Painting reveals the utility and the pleasure we derive from other people’s suffering and death, and that is something that needs to be brought into our conversation. The currency of painting is beauty; if there was no beauty in suffering, it could not be painted.
SO Can you speak a bit more about the idea of the “unlooked for” and why this surprise, this strangeness, is so important to painting?
MC I find it very difficult to be fluent and resistant to premature closure at the same time. To be fluent in something, like Latin, hockey, or geometric abstraction, I need a clear set of limits that I can practice and improve within. To resist premature closure, I need to resist obvious, immediately recognizable limits and search for limits that might exist further out or not at all. Resistance to closure is simply openness. By roaming restlessly across the surface of painting in search of its most distant borders, I can create things that are novel and surprising, but I also neglect the deep, narrow digging that results in fluency, facility, and mastery. For me it is worth sacrificing a reliably deepening signature practice for the possibility of change.
When I learned to paint fifteen or twenty years ago, the dominant ideology was late modernism. In that ideology, painting was a territory where each painter staked a small aesthetic claim. There was room for all the painters because we dug downward in search of formal riches rather than moving outward into one another’s territories. So one painter was a stain painter, another a line painter, another a blur painter, another a drip painter. Through downward movement I could approach mastery, at least within my limited oeuvre; and because downward is a linear direction, it was possible for work to progress in a historically and critically legible way. Work could “develop” rather than simply change because “deeper” was a legible trajectory. But the actual trajectory that was happening in my studio was not reflected in that ideology, and I tried to visibly break with it. I wasn’t satisfied with what I was finding in my downward investigations and started moving roughshod in and out of other aesthetic territories.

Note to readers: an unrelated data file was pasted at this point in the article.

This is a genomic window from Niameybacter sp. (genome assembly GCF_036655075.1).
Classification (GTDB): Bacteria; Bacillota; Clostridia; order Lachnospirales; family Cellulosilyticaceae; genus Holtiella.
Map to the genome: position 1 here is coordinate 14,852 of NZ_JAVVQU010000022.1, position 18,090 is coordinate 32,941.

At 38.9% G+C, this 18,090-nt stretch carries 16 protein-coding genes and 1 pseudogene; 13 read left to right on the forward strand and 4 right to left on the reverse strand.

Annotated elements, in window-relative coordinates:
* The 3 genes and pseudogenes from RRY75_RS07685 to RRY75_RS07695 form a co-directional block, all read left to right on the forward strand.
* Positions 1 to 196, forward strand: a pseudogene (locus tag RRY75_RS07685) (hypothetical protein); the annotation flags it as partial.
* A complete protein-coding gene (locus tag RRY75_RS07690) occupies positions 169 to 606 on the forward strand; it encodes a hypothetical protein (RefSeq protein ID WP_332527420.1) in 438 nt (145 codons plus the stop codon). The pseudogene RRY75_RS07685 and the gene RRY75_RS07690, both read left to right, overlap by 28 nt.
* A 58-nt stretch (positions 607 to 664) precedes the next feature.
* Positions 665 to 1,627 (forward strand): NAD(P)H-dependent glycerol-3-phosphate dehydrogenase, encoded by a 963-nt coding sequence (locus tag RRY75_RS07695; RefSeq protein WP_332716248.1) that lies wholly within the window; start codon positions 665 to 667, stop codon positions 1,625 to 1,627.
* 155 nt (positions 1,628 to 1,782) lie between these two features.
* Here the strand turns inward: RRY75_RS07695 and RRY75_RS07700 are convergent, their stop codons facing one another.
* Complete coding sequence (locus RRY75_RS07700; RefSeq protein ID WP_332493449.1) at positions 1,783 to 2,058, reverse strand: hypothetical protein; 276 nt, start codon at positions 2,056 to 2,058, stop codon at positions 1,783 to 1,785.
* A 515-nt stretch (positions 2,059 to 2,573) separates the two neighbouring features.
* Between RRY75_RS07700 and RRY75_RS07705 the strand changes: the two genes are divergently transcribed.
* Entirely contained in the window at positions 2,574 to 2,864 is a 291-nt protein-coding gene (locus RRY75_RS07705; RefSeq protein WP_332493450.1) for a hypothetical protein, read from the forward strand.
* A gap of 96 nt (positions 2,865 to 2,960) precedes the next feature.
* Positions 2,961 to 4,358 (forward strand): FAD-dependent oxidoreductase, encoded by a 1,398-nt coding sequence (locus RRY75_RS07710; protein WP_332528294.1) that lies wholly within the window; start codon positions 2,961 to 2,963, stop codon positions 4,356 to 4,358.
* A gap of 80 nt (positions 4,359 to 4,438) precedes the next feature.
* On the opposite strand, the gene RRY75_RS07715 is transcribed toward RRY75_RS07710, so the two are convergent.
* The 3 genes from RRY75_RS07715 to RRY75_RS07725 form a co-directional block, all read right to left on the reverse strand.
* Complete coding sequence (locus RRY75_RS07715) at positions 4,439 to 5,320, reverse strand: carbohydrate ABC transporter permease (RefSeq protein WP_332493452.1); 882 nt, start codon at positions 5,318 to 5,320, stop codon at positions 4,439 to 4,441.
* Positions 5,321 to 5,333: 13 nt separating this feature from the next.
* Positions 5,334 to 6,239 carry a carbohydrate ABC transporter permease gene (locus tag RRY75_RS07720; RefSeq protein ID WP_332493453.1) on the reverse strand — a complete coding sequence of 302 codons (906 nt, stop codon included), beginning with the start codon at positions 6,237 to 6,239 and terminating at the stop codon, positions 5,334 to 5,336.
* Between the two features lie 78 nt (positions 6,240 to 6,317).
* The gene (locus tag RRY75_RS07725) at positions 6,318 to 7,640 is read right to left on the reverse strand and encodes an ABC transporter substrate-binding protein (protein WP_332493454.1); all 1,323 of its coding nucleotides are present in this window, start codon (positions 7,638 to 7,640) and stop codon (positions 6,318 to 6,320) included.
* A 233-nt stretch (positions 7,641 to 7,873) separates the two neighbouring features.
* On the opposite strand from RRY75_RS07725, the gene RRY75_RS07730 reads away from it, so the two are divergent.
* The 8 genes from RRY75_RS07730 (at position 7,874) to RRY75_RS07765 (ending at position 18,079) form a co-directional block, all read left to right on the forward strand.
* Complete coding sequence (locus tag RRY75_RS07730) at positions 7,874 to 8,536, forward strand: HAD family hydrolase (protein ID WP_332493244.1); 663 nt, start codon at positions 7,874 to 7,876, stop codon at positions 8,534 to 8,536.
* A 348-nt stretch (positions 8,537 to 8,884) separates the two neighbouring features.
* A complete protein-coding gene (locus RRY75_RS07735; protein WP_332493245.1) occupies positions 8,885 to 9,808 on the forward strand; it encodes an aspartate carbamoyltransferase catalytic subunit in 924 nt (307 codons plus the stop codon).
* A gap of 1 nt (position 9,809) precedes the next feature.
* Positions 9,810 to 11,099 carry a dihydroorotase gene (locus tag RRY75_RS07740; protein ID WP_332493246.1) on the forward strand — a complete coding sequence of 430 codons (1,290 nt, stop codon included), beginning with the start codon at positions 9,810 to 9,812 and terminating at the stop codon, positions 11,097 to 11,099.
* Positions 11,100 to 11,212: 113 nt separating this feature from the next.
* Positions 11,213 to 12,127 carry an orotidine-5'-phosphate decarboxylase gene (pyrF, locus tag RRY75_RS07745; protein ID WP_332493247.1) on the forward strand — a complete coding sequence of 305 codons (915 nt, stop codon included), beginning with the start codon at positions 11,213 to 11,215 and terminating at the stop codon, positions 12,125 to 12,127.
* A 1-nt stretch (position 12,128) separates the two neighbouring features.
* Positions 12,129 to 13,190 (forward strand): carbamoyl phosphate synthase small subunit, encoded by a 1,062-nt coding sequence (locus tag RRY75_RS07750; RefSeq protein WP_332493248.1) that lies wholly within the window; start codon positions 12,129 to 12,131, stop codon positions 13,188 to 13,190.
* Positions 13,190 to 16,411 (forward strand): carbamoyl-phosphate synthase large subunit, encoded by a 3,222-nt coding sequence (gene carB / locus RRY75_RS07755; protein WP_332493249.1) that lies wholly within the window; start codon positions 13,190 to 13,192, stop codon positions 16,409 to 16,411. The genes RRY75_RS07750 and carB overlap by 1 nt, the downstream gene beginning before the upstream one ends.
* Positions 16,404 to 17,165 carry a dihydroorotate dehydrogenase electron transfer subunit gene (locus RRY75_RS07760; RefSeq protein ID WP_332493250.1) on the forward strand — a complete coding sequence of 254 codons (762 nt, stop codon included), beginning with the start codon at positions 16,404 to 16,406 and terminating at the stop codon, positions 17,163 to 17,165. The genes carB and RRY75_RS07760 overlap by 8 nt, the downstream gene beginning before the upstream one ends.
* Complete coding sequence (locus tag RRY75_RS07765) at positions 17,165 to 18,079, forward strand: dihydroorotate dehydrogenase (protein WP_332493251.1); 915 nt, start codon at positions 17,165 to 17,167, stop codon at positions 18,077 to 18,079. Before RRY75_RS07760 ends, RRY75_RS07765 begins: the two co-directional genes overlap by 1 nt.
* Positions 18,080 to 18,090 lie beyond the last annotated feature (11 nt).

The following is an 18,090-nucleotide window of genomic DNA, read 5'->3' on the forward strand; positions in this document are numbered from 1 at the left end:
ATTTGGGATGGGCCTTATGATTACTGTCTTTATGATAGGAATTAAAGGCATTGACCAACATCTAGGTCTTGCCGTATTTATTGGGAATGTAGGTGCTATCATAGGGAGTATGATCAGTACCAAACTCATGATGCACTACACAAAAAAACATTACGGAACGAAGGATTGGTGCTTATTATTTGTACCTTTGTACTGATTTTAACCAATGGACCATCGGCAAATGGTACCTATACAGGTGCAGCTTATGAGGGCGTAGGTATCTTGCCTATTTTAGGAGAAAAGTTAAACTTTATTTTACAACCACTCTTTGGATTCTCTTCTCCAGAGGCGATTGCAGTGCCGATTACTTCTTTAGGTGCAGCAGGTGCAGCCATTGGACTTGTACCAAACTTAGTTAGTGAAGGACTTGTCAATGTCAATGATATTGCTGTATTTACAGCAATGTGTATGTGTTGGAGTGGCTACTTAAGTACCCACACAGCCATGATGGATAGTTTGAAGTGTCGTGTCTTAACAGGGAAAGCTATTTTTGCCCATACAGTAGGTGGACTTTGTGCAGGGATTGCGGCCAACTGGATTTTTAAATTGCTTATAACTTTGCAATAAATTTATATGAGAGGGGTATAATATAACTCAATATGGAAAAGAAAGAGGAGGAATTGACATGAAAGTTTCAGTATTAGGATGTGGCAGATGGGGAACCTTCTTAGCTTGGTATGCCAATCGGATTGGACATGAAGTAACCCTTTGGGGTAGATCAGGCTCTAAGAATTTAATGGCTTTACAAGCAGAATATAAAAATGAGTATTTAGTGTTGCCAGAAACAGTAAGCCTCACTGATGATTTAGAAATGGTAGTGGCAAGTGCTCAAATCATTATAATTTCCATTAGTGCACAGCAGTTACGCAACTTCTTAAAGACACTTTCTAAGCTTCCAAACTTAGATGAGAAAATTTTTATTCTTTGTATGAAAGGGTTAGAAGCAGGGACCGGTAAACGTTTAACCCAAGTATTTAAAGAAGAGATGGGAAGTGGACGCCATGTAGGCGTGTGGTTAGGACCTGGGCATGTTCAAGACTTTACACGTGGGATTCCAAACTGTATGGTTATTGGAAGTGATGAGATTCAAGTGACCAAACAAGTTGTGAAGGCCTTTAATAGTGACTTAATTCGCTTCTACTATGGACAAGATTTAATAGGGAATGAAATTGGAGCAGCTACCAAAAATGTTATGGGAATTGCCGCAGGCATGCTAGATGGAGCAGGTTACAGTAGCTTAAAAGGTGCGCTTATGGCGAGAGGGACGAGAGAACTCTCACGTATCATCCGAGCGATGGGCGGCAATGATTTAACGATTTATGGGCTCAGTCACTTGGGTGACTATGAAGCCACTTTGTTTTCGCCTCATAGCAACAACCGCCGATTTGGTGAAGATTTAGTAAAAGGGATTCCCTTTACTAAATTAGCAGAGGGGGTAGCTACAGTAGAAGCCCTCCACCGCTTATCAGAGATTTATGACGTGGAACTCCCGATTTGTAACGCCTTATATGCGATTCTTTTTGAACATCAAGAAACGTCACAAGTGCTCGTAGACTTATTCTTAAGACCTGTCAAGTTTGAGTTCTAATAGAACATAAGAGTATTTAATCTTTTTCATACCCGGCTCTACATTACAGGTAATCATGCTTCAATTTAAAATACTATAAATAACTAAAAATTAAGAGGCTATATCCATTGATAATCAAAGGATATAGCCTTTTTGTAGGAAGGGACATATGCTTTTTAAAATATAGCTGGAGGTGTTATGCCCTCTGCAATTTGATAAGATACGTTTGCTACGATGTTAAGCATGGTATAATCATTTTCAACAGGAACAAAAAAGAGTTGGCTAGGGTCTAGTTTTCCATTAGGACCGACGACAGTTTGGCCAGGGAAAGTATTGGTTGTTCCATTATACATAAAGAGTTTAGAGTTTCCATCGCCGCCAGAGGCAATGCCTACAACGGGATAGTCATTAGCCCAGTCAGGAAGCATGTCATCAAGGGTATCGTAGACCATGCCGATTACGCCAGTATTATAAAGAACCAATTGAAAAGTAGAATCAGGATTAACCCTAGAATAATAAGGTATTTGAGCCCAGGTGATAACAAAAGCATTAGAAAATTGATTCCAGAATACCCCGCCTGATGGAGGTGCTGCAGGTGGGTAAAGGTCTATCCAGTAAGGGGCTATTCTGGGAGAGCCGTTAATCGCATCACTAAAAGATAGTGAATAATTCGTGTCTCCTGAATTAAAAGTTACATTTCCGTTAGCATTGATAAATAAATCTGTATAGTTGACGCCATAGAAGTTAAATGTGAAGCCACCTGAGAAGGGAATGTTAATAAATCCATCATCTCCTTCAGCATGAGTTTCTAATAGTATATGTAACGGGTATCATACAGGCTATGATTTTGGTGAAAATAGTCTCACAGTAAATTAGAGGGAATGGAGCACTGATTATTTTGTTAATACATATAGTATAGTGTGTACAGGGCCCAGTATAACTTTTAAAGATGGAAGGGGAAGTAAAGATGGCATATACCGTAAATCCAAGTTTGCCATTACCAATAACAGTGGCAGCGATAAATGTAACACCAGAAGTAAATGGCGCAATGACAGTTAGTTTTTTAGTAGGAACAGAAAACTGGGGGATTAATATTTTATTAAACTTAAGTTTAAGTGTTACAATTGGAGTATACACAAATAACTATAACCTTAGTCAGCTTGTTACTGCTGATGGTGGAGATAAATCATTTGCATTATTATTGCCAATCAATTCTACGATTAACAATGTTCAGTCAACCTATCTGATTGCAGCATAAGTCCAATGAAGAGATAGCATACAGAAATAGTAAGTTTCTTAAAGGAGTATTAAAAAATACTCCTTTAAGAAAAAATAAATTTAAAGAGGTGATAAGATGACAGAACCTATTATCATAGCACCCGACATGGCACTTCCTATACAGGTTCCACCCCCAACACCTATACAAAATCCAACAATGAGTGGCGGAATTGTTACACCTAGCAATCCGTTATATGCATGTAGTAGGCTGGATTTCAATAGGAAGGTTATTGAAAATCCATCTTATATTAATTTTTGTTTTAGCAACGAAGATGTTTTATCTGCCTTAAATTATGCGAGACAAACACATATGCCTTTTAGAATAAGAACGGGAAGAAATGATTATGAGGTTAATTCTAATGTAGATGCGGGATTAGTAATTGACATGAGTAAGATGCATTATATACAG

I am also suspicious of the politics involved in staking a claim within the territory of late modernist style. Gerhard Richter is well known for his revolutionary, photo-based, and abstract smear paintings; but a decade earlier, Jack Whitten, a less well-supported African American painter, was exhibiting smear paintings to universal disinterest. Richter became late modernism’s official smear painter and benefited from the capital and notoriety he mined from that gestural location. Smear paintings today are seen as homages to Richter not Whitten. I have serious doubts that a marginalized painter, working within the territory of pure gesture, pure abstraction, could stake a formal claim that would hold up in the court of art discourse. Style, consistency, development, mastery are worth sacrificing when it helps transcend unworthy ideologies.
Mike Cloud: Tears in abstraction is on view at Thomas Erben Gallery in New York City until November 9.
Sheryl Oppenheim is a painter and paper marbler, as well as BOMB’s Development Associate.
If the soul and the ego were objects we could look at, the soul would be a translucent heart beating.